According to the Warriors forward, the fan said "some threatening things to my life."
Green responded several times to the fan before running back to the other end of the court when play resumed. He said he almost got into it with the fan even more, but managed to keep his composure.
At the next stoppage -- a pair of Stephen Curry free throws at the 5:19 mark -- Green informed a referee what happened. The ref got security, and the fan was escorted out of the game.
In a statement afterward, the Bucks said the ejection was "under the referee's digression" and that they're "investigating the situation and we're conferring with the NBA."
Green, meanwhile, addressed what happened and how he handled it.
"Some people look at NBA players like they're superhuman," he said. "That they're this larger-than-life figure. So you come and you get someone to say something back and they get fined. They go home and laugh with their buddies.
"I think it's just one of those things when you can hold it in and get to the ref and get them out, it's great."
Tuesday wasn't the first time Green had an incident with a fan this season. Just over a week ago, he was fined $25,000 for a verbal altercation with a fan in Dallas.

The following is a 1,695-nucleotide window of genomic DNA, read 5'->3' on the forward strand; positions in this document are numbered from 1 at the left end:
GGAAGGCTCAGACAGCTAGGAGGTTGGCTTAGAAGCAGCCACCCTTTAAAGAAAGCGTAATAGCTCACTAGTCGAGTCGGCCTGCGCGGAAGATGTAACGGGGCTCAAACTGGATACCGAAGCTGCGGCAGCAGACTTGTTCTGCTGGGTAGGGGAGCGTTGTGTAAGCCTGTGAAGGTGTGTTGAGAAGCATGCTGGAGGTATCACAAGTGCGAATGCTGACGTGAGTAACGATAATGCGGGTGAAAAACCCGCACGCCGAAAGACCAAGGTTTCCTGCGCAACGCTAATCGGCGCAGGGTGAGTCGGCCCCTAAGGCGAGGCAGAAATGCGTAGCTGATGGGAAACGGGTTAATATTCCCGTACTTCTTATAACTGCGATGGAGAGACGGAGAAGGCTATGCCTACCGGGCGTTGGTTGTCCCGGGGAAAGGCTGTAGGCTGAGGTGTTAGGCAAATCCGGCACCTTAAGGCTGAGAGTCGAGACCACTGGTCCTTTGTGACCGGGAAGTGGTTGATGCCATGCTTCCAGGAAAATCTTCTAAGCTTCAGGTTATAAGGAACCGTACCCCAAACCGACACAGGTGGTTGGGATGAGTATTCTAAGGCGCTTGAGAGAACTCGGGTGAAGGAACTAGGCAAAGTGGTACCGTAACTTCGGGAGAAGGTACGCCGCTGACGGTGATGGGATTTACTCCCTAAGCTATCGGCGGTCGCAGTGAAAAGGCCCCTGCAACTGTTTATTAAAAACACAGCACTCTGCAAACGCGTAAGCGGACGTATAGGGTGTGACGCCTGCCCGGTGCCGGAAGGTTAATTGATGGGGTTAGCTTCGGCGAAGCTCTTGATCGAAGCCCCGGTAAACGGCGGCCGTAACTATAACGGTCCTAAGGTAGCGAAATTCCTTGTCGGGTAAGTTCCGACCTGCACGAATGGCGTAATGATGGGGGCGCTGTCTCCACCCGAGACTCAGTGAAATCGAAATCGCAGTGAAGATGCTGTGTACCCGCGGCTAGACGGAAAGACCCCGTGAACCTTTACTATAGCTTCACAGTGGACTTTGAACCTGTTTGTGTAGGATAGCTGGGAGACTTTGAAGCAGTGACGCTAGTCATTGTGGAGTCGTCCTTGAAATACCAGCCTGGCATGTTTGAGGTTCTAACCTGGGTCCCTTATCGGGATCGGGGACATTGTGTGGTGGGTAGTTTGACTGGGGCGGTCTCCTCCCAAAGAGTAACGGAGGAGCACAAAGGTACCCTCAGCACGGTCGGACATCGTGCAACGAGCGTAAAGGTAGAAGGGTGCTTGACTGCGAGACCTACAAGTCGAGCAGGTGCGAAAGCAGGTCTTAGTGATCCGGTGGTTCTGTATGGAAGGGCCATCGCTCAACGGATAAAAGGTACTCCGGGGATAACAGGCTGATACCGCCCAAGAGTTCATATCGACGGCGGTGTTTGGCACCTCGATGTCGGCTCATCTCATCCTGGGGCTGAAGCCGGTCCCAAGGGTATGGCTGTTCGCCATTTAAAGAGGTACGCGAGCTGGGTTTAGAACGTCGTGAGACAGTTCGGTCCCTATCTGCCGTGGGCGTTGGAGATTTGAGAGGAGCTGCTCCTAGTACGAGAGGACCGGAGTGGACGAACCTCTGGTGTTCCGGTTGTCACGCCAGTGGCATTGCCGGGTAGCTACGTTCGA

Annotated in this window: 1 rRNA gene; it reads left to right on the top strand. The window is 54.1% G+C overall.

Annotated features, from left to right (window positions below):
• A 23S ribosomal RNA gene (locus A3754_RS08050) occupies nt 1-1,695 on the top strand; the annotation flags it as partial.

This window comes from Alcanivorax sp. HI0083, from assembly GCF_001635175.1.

After that Nov. 29 incident, Green told ESPN he wasn't sure what else the league could do that it hasn't already done to ensure good fan behavior and protect players.
On Tuesday, he reiterated that sentiment but made it clear he knows this isn't an issue the league ignores. Where he takes issue with the NBA is when "they jump and fine guys for saying something back ... I think when you see guys get fined, it's more often a license for more people to do it."
Green said he feels it would take something, or someone, outside of the NBA to make real change regarding fan decorum.
"There are no real consequences," Green said. "Yeah, you can't come back to the game, or even if you get arrested, nothing really happens ... you just hope it gets to a point where these leagues can work with legislators to implement laws, because that's the only thing that's really going to correct the issue."
ESPN's Jamal Collier contributed to this report.